USDA Alters Stance on Country-of-Origin Labeling (COOL)

September 28, 2008 07:00 PM
 

via a special arrangement with Informa Economics, Inc.

USDA now says meat labels should be origin-specific


NOTE: This column is copyrighted material, therefore reproduction or retransmission is prohibited under U.S. copyright laws.


Meatpackers should list the source of their products as much as possible and not abuse the flexibility of the country-of-origin labeling (COOL) law for meat and meat products that takes effect this week, USDA officials said on Friday, according to Reuters.

A growing concern: Farm-state lawmakers and major farm groups said they feared meat companies would label beef as coming from a combination of nations even if it is solely from U.S. farms and ranches. They said a Sept. 11 guidance paper by USDA suggested an open-ended ability to use mixed-origin label, such as Product of the United States, Canada and Mexico, on solely U.S. meat.

A letter from 31 U.S. Senators, including Democratic presidential candidate Barack Obama (D-Ill.), said USDA was not implementing the law as Congress intended. They asked USDA to make necessary changes before labels become mandatory on Tuesday.

The groups and their concerns. The senators, the National Farmers Union, the American Farm Bureau Federation and the U.S. Cattlemen's Association all said they were worried that meatpackers and will lump U.S.-born, raised and slaughtered meat into a category for meat from multiple countries rather than label it as U.S. meat.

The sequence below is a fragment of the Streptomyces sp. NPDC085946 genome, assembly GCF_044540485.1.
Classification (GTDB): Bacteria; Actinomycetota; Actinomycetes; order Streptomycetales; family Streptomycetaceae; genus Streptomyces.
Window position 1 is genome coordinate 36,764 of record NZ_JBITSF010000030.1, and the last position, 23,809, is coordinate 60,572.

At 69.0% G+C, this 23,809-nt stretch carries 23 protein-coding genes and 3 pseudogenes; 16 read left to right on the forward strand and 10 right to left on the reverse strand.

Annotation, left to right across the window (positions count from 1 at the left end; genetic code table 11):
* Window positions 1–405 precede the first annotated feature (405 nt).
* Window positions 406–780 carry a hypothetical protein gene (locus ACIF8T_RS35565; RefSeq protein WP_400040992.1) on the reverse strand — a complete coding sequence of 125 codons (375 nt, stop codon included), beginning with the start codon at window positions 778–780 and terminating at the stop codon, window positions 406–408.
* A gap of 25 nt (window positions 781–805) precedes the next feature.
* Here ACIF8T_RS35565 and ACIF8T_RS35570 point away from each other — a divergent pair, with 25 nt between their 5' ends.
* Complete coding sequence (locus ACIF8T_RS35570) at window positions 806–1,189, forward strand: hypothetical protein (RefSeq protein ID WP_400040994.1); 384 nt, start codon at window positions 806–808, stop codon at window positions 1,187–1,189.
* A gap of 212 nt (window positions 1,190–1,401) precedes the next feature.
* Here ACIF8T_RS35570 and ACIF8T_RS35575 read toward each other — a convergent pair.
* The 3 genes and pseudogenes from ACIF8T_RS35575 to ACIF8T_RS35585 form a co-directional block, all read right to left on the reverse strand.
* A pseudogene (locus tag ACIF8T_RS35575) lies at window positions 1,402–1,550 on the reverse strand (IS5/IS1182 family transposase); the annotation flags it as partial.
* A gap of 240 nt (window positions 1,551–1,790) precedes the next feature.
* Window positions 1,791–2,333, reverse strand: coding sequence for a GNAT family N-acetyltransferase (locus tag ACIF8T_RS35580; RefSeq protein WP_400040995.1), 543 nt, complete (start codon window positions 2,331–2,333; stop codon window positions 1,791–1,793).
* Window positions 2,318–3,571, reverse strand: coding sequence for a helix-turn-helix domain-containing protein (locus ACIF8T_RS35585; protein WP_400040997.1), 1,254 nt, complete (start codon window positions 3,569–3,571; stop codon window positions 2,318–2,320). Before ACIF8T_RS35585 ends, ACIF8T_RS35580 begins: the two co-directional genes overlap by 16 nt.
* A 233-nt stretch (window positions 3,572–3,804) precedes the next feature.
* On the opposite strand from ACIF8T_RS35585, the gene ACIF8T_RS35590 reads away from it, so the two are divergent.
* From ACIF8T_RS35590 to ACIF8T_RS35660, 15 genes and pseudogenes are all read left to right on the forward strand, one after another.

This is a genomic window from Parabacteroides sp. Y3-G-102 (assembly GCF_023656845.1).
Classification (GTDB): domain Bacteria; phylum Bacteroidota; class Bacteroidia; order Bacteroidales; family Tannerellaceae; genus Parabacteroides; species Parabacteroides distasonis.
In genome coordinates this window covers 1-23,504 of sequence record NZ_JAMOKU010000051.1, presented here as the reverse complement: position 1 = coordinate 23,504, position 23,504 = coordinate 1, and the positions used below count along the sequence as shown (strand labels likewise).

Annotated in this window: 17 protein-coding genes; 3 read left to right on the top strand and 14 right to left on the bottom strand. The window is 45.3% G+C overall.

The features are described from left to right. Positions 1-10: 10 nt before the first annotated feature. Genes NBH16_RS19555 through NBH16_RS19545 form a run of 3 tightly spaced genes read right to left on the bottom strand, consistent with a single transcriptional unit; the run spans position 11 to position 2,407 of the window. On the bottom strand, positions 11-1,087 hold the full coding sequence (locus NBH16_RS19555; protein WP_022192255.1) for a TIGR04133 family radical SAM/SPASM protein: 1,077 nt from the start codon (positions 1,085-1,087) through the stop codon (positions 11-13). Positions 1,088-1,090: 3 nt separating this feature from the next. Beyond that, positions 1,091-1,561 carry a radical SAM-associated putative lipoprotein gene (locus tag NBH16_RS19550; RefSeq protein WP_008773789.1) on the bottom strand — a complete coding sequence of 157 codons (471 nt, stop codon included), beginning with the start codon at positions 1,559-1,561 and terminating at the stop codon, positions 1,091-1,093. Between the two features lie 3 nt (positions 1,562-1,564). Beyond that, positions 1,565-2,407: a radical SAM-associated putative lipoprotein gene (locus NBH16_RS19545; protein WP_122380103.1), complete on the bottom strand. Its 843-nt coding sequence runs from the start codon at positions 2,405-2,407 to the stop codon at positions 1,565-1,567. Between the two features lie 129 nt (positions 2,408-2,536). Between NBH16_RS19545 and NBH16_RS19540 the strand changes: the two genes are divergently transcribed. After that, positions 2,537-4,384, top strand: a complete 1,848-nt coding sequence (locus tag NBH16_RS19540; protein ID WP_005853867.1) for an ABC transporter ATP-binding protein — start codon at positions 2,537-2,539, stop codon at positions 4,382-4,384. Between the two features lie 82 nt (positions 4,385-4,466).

The labeling law applies to packages of beef, chicken, lamb, pork and goat meat sold in grocery stores as well as nuts and fruits and vegetables.

The lawmakers also expressed concern that USDA was excluding some processed foods from having a label when consumers would expect one. For example, they noted, cooked items such as a whole chicken would be a processed food that did not require a label but a whole raw chicken would.

USDA changed the document on Friday to give a new answer to the question whether processors could put a mixed-origin label on meat products from livestock born, raised and slaughtered in the United States.

"Similar to retailers and intermediary suppliers, retailers are permitted to market U.S.-produced meat under a mixed origin label (e.g., Product of U.S., Canada and Mexico) if they are commingled with meat of mixed origin," said the updated advice. "That is, if a retailer further processes meat at the store and the resulting package includes meat of both U.S. origin and mixed origin, (e.g., Product of U.S., Canada and Mexico), the origin declaration can read Product of U.S., Canada and Mexico."

USDA is accepting comments through Tuesday on interim rules for the program and this will be followed by a a six-month education period. A final set of rules will eventually be released.


Comments: The latest problem on this topic began during a USDA and industry stakeholder meeting in Kansas City on Aug. 26, when it became clear that USDA at that time was going to allow wide flexibility regarding Label 2. Then, after several U.S. meat processing companies made it clear they would use that flexibility in their labeling, farm-state lawmakers and major farm groups began protesting.

House Ag Committee Chairman Collin Peterson (D-Minn.) called meat industry lobbyists into a meeting and made it clear legislation could be forthcoming that would correct the gap he and others felt was going to be manipulated.

Legislation on this matter would come if the resulting data following implementation of COOL shows such legislation is needed, congressional sources advise.


NOTE: This column is copyrighted material, therefore reproduction or retransmission is prohibited under U.S. copyright laws.


 

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